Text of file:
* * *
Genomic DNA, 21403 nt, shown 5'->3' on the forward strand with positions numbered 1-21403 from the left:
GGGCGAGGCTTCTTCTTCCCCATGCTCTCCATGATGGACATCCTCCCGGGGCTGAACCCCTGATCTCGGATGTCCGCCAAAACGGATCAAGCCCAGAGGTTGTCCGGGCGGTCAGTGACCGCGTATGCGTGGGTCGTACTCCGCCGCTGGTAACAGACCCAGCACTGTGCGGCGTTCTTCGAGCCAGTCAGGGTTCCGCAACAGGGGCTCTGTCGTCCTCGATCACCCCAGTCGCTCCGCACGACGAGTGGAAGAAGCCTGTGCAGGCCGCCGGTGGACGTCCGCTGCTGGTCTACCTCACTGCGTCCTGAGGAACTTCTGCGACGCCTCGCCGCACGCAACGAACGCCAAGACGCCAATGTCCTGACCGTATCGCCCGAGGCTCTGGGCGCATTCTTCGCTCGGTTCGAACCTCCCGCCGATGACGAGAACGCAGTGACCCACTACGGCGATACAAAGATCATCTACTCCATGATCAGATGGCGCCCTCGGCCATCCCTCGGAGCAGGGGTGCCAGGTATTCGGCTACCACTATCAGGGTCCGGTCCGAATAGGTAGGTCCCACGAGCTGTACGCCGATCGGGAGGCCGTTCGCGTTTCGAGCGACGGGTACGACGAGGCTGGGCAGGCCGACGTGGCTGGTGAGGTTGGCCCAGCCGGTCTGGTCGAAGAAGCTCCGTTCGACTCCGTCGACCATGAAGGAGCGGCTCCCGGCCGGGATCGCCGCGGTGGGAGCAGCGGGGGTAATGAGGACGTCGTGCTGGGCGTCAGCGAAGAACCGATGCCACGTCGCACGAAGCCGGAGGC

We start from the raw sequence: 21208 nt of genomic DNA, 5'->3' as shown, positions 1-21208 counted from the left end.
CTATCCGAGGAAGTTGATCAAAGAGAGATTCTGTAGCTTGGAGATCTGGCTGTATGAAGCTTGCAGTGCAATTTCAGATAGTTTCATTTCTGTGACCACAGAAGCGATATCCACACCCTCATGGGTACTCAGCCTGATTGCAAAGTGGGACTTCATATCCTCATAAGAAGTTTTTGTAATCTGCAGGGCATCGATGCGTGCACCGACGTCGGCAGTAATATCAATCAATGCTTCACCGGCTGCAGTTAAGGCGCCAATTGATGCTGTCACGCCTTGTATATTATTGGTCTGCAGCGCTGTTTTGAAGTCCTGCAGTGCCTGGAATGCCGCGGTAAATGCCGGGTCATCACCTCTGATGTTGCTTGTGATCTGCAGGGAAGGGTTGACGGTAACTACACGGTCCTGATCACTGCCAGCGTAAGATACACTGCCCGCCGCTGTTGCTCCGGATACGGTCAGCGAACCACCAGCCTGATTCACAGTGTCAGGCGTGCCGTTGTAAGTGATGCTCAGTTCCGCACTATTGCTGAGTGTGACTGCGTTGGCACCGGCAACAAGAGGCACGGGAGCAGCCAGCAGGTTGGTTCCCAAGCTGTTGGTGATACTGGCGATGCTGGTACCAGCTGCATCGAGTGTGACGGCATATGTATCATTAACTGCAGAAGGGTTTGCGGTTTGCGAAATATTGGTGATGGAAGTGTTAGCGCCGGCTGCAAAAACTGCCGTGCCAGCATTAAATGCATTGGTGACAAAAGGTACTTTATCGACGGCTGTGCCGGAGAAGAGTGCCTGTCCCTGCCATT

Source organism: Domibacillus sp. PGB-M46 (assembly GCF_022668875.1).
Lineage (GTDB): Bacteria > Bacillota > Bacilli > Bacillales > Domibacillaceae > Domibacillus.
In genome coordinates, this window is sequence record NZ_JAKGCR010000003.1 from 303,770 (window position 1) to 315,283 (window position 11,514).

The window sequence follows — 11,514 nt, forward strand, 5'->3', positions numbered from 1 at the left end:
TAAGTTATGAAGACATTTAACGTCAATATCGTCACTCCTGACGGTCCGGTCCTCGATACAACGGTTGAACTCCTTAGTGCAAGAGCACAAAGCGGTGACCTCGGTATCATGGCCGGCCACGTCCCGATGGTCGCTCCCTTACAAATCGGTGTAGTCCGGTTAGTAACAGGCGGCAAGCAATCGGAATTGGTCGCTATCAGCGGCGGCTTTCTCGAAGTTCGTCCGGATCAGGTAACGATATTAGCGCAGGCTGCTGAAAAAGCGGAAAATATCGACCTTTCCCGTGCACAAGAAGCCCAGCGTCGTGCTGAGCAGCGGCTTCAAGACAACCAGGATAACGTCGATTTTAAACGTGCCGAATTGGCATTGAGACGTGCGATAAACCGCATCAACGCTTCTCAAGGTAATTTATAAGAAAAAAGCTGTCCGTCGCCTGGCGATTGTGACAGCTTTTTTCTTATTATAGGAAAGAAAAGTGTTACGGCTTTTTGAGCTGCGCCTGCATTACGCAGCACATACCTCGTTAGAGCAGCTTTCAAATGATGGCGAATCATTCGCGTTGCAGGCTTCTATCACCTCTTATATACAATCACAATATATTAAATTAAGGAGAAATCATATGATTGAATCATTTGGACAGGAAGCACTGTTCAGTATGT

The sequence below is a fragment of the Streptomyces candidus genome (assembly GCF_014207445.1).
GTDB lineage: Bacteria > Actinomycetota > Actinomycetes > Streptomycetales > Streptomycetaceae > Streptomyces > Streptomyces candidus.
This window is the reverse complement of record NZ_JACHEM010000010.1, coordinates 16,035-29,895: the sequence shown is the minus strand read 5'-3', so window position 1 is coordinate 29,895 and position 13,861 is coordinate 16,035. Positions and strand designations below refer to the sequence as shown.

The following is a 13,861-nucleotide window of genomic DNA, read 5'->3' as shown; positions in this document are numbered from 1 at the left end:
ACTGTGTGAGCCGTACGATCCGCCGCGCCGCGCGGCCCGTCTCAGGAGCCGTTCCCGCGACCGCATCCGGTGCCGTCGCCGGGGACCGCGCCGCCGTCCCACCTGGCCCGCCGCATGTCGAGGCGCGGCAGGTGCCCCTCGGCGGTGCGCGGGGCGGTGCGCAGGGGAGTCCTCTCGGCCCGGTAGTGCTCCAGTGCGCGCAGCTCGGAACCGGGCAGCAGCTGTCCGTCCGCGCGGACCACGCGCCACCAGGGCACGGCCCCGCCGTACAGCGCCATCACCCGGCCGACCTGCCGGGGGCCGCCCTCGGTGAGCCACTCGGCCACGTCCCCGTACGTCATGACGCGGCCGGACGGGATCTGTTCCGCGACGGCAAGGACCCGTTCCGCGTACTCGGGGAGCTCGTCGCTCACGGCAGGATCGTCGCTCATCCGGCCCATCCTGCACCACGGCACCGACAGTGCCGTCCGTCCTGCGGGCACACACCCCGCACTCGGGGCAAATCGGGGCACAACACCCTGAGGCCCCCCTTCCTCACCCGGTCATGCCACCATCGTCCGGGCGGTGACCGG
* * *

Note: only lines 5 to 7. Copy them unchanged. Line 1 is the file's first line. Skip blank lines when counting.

Source organism: Domibacillus sp. PGB-M46 (assembly GCF_022668875.1).
Lineage (GTDB): Bacteria > Bacillota > Bacilli > Bacillales > Domibacillaceae > Domibacillus.
In genome coordinates, this window is sequence record NZ_JAKGCR010000003.1 from 303,770 (window position 1) to 315,283 (window position 11,514).